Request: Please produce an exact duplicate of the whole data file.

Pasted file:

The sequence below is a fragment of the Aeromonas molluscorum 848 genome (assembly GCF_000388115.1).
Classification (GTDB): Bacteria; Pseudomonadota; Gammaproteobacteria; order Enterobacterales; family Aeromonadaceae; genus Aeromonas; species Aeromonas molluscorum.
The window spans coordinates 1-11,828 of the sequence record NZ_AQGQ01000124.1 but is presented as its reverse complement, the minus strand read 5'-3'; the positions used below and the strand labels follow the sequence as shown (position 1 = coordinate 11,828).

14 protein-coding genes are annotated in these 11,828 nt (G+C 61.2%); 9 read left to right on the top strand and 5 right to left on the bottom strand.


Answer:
The sequence below is a fragment of the Aeromonas molluscorum 848 genome (assembly GCF_000388115.1).
Classification (GTDB): Bacteria; Pseudomonadota; Gammaproteobacteria; order Enterobacterales; family Aeromonadaceae; genus Aeromonas; species Aeromonas molluscorum.
The window spans coordinates 1-11,828 of the sequence record NZ_AQGQ01000124.1 but is presented as its reverse complement, the minus strand read 5'-3'; the positions used below and the strand labels follow the sequence as shown (position 1 = coordinate 11,828).

14 protein-coding genes are annotated in these 11,828 nt (G+C 61.2%); 9 read left to right on the top strand and 5 right to left on the bottom strand.